Attorneys should pursue all litigation strategies that help them achieve their client’s objective. Using the Administrative Procedure Act (APA) to protect the reliance interest of refugees was a good strategy that ensured hundreds of vulnerable persons that had relied on the U.S. government’s promises of immigration relief would not be irreparably harmed by an unlawfully abrupt change in U.S. immigration policy. Observers should be thoughtful to differentiate between a victory for vulnerable migrants, and a victory for refugee law. Victories that are based on administrative procedure rather than substantive international law are going to be inherently less durable in the long-term. The APA regulates how quickly policy programs that originate in U.S. agencies (like the CAM Program) can be altered. This emphasis on procedure rather than substance, which is demonstrated in the S.A v. Trump opinion, means that the Trump administration can still roll back the CAM Program.  An APA remedy does nothing to prevent a more procedurally diligent U.S. government from shirking international legal obligations.

The CAM Program, with its emphasis on pre-emptive, extraterritorial adjudication, screening for family reunification, and regional focus, is something different than the kind of universal, treaty-based definition of who is a refugee envisioned by the International Refugee Convention. Beyond the regional, as opposed to general focus, the emphasis on extraterritorial adjudication is problematic.  Processing asylum applications extraterritorially makes refugee protection seem self-defeating. After all, refugee status is meant to protect those who are unsafe in their home countries; delaying a passage to safety seems self-defeating. These kinds of extraterritorial adjudications are inconsistent with the extraterritorial requirement of refugee determination.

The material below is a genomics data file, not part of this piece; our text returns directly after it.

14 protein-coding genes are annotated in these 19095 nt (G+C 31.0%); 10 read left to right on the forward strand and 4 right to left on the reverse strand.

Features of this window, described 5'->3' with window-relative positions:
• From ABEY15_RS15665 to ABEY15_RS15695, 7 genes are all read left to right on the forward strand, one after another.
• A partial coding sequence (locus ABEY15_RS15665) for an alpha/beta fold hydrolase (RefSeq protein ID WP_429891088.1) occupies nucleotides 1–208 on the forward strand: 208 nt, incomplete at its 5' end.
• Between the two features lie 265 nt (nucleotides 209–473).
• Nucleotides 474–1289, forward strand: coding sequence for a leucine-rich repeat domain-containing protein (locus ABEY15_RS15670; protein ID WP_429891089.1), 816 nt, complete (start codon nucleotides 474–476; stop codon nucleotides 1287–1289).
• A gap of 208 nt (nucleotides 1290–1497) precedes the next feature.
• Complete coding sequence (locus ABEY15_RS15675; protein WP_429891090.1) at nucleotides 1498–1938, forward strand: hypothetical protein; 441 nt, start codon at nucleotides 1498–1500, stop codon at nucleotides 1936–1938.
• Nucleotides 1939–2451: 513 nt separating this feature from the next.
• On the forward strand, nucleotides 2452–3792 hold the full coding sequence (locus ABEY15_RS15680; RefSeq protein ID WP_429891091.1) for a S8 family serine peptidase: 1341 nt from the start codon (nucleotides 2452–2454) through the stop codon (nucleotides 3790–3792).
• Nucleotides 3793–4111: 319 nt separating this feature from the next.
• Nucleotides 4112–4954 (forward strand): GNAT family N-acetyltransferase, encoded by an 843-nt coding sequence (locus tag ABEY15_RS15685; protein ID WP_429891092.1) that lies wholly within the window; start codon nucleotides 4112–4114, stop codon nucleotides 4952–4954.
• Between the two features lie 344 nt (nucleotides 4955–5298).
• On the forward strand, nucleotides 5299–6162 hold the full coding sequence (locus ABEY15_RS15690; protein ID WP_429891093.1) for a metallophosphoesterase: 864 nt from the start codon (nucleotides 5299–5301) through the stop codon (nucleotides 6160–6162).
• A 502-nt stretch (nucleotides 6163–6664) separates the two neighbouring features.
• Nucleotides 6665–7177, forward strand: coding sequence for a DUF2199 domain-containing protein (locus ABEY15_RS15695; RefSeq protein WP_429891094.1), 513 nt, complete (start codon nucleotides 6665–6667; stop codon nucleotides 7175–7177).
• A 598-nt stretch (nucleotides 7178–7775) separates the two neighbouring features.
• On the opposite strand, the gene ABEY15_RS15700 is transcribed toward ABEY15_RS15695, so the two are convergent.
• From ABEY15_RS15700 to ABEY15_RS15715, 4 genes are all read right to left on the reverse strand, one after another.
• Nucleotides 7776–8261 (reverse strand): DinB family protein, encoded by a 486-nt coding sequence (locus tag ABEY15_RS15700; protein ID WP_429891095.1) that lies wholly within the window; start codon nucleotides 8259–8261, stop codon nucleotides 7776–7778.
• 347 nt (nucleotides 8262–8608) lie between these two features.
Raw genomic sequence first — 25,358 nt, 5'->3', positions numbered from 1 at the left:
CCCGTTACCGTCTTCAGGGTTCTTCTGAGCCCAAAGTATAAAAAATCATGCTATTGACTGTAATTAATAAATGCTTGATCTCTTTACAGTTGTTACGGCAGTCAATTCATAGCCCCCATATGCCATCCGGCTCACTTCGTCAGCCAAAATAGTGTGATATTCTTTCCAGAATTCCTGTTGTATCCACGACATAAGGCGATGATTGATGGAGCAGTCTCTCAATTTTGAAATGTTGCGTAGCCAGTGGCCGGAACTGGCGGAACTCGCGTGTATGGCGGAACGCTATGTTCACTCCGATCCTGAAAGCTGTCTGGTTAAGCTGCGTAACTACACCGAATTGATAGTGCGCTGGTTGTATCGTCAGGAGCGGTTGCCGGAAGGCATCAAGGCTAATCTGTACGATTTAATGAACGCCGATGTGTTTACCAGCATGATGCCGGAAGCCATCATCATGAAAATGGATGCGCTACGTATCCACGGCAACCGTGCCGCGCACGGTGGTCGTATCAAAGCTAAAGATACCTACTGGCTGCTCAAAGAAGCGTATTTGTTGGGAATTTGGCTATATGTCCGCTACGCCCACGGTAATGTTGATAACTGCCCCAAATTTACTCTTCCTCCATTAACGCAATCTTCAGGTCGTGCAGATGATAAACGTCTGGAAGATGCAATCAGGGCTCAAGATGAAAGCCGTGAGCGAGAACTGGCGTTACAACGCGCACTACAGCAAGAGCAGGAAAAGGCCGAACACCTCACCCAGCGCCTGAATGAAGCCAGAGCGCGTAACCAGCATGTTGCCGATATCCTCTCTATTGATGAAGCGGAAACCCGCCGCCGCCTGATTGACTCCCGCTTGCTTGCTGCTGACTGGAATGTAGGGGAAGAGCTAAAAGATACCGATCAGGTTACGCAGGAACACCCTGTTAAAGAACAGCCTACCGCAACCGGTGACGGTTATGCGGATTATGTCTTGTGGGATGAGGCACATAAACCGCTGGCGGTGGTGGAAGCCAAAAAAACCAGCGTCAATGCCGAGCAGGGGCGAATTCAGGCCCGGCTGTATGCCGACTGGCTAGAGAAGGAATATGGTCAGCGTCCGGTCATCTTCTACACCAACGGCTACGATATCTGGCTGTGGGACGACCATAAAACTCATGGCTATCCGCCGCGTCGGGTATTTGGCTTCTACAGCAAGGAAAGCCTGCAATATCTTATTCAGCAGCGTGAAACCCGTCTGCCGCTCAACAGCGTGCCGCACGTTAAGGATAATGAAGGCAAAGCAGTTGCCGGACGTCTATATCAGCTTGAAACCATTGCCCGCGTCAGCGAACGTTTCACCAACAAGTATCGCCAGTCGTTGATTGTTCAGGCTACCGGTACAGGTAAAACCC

The International Refugee Assistance Project should be applauded for using the APA to slow down a haphazard revocation of the U.S. government’s promise to individuals fleeing the Northern Triangle. However, in terms of conceptualizing a regime that generates a lasting, stabilizing effect, and that is capable of responding to concrete and immediate crises, administrative law challenges and programs like the CAM Program are not an alternative for the faithful implementation of the International Refugee Convention. Procedure can provide relief in individual cases, but it cannot in and of itself provide the sustainable basis of surrogate national protection that the Convention seeks to provide.

Suggested Citation: Mason Hill, The Central American Minors Program, The Administrative Procedures Act, and the International Refugee Convention, RefLaw (June 14, 2019),